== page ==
There’s lots of interest in Apple’s new Sign In with Apple system, a highly secure, private way to sign in to apps and websites. Here’s what you need to know:
What is Sign In with Apple?
Apple has noticed that sign-in systems for services, apps, and websites rely on services that use your action of signing in to place cookies on your computer and track what you do.
Apple’s focus on privacy means it is attempting to restrict such practices, which is why it has developed the new system as a more private way to sign into these apps and services.
The idea is that Apple doesn’t track you and makes the entire process as private as possible.
Is Sign In with Apple complicated?
Not from what I have seen. Sign In with Apple works with your Apple ID. This means that instead of filling out forms, verifying email addresses, and choosing (and struggling to remember) new passwords, you can just tap the Sign In with Apple button to get started straight away. This makes it as easy to use as most other authentication systems, and — Apple claims — much more private.
How does Apple explain the system’s privacy?
The system relies on your Apple ID. That means when you choose to sign into something, you can use your Apple ID to authenticate and Apple will then provide a unique random ID to access the service. In the future, you continue to log in as seamlessly as any other authentication service, but Apple continues to protect your privacy.
What if Sign In with Apple demands my email address?
If developers, sites, or services demand you share your email address, you can provide it if you wish, though Sign In with Apple can also generate a random email address for that service. This limits what the service learns about you, but it still allows those offering the service to contact you, while not actually gathering your real email address.
Will I need to enter my Apple ID each time I use the service?
That doesn’t seem to be the case. Apple’s system works merrily with Face ID or Touch ID. It also has two-factor authentication built in.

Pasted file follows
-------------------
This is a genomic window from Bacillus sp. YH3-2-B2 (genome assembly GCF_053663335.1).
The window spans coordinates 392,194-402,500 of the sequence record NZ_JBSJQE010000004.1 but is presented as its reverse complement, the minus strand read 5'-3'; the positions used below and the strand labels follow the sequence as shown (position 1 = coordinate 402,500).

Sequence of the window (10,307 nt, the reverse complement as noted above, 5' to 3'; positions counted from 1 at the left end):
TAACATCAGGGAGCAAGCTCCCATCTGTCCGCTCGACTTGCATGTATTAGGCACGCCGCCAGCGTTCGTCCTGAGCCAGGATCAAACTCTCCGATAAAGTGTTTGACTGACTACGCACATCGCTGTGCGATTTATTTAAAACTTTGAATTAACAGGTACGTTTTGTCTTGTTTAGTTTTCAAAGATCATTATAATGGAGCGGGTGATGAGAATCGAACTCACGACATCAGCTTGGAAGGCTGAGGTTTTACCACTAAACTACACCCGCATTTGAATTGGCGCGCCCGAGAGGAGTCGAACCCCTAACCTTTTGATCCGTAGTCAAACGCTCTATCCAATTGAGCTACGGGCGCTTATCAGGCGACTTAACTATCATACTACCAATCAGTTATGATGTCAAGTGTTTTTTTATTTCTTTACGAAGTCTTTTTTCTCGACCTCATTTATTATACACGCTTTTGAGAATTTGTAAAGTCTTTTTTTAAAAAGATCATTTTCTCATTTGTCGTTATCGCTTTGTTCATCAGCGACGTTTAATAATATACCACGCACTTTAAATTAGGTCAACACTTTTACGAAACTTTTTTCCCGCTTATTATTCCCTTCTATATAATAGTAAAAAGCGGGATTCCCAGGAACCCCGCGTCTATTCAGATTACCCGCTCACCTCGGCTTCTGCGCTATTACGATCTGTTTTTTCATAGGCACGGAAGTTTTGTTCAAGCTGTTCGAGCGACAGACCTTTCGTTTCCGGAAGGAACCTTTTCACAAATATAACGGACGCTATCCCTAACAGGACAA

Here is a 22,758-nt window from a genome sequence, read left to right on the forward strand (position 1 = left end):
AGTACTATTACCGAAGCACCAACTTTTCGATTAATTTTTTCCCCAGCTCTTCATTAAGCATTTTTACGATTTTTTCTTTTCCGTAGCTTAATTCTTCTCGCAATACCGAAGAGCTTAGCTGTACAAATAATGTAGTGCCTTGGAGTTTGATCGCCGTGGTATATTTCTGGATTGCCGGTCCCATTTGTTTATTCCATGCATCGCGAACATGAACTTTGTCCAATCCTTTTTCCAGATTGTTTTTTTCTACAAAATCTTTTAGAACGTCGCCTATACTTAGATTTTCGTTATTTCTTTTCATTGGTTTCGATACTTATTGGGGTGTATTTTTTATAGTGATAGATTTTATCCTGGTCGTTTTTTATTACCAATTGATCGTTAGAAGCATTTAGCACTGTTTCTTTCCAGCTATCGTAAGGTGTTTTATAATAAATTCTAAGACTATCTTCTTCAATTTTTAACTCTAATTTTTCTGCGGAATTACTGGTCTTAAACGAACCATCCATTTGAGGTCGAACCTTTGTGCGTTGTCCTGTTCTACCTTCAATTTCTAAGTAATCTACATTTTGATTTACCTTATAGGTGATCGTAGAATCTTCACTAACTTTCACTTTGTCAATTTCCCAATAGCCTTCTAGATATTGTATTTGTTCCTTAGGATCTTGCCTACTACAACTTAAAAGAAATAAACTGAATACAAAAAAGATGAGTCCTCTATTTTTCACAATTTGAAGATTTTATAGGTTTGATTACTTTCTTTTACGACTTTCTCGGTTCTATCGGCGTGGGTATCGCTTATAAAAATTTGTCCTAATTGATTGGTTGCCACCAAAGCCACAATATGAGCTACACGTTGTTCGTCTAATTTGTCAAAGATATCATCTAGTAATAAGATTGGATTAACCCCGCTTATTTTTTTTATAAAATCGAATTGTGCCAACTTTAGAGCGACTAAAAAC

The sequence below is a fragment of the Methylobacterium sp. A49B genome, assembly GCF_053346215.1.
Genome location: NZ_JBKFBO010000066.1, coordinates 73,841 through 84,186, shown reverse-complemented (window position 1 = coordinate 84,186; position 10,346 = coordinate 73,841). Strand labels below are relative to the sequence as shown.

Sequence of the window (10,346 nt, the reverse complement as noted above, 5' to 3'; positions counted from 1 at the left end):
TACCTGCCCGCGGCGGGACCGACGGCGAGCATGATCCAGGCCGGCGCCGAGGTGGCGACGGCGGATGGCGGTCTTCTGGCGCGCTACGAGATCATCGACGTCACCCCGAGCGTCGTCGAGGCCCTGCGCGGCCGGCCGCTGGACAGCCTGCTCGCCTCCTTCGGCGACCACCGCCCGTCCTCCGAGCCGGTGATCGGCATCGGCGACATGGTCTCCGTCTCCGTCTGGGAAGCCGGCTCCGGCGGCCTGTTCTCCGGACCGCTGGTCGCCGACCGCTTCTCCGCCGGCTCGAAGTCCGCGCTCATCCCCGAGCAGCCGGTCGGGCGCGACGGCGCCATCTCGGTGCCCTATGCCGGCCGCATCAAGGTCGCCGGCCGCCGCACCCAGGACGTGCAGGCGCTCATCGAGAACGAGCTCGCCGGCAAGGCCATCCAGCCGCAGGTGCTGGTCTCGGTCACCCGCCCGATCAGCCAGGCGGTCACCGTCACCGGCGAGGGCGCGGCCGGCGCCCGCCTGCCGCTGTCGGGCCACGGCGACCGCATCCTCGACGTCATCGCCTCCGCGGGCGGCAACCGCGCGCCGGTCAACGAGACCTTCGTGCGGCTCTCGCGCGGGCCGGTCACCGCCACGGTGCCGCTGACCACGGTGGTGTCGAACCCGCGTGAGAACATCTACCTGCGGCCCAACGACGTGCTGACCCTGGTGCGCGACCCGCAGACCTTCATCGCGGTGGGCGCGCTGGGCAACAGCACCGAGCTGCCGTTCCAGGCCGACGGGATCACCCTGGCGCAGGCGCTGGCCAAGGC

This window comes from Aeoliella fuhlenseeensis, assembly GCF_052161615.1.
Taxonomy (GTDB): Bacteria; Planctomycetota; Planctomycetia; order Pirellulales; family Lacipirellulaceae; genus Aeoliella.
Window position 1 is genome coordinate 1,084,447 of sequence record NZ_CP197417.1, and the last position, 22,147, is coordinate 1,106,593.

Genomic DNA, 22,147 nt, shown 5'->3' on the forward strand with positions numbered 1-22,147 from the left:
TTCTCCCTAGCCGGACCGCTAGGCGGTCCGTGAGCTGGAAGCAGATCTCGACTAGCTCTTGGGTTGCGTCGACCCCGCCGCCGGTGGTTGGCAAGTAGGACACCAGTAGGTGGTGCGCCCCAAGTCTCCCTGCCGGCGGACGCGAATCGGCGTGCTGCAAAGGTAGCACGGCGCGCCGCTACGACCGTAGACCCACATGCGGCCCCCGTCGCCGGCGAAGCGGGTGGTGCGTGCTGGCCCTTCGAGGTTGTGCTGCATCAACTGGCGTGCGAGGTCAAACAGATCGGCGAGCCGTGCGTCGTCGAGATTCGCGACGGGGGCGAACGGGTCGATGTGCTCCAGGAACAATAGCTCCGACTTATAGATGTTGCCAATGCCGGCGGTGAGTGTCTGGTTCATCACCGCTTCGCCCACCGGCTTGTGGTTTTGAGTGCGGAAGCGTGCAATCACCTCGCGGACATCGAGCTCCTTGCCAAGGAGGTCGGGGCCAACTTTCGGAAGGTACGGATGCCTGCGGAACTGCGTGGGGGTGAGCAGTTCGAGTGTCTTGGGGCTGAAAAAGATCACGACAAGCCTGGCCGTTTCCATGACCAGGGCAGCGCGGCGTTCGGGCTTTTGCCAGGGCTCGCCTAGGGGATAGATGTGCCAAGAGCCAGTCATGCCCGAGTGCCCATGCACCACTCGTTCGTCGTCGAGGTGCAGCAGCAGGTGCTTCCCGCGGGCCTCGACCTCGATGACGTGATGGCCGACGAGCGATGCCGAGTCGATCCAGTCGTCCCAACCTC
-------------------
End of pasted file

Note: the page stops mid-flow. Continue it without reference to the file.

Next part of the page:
Yeah, but Apple knows what I’m doing
It is not true that Apple knows what you are doing. In keeping with its privacy models elsewhere across its platforms, the company works to collect as little information about you as it can. Apple promises that it, “Does not use Sign In with Apple to profile users or their activity in apps.”
What about fraud protection?
There are hackers, fraudsters, and automated fake account creation tools all over the modern internet. This is bad news in lots of ways — take a look at the millions of fake users deleted by Twitter in recent months and the impact on follower counts for some high-profile users for an idea of how these fakes sully social media discours.
Apple says Sign In with Apple uses on-device machine learning and “other information” to prevent fake or fraudulent account creation, or, as Apple puts it, “It uses on-device machine learning and other information to provide a new privacy-friendly signal that helps you determine if a new user is a real person or an account you might want to take another look at.”
Does Sign In with Apple support other platforms?
Sign In with Apple is designed to work on all Apple’s platforms, but that’s not going to be much use on other platforms, is it? This may be correct at this stage of deployment, but there are strong signals suggesting Apple has a plan for that.
What’s next for Sign In with Apple?
I’ve spoken with non-Apple developers involved in the enterprise space at and around WWDC. Jamf, for example, says because they already support authentication services from Google and Microsoft, they are interested to see if they can help enterprises use Apple’s new and ultra-private sign-in system across their own internal applications and services, and in what other ways it could help improve rapid deployment and on-boarding of employees, services, and apps.
Given Sign In with Apple is accessible to other platforms and websites with little more than a few lines of code, it seems probable many enterprise users may choose to deploy the service internally and externally in some scenarios.
But what about the data broking industry?
Apple doesn’t seem to care too much about the data broking industry. The company has gone on record to warn against the chilling impact of privatized web surveillance and privacy erosion on democracy, freedom, and public discourse. While there is a need in many industries for access to such data, Apple’s decisions mean most of us can look forward to making more informed consent before granting access to such data to third parties. Apple CEO Tim Cook puts it this way: “If there is no privacy, freedom plummets,” he told CBS.
When will Sign-In with Apple be available?
Sign In with Apple will be available for beta testing this summer. Apple says it will be required as an option for users in apps that support third-party sign-in “when it is commercially available later this year.” Apple won’t force you to use the system, but it clearly hopes that when given the choice of using its private system or less private options, most of us will choose to use Sign-In with Apple.
I think we will.
Another privacy protecting enhancement Apple delivered at WWDC is a new tool that lets users allow an app to track their location only once, which may help make people aware of how their location data can be exfiltrated and used.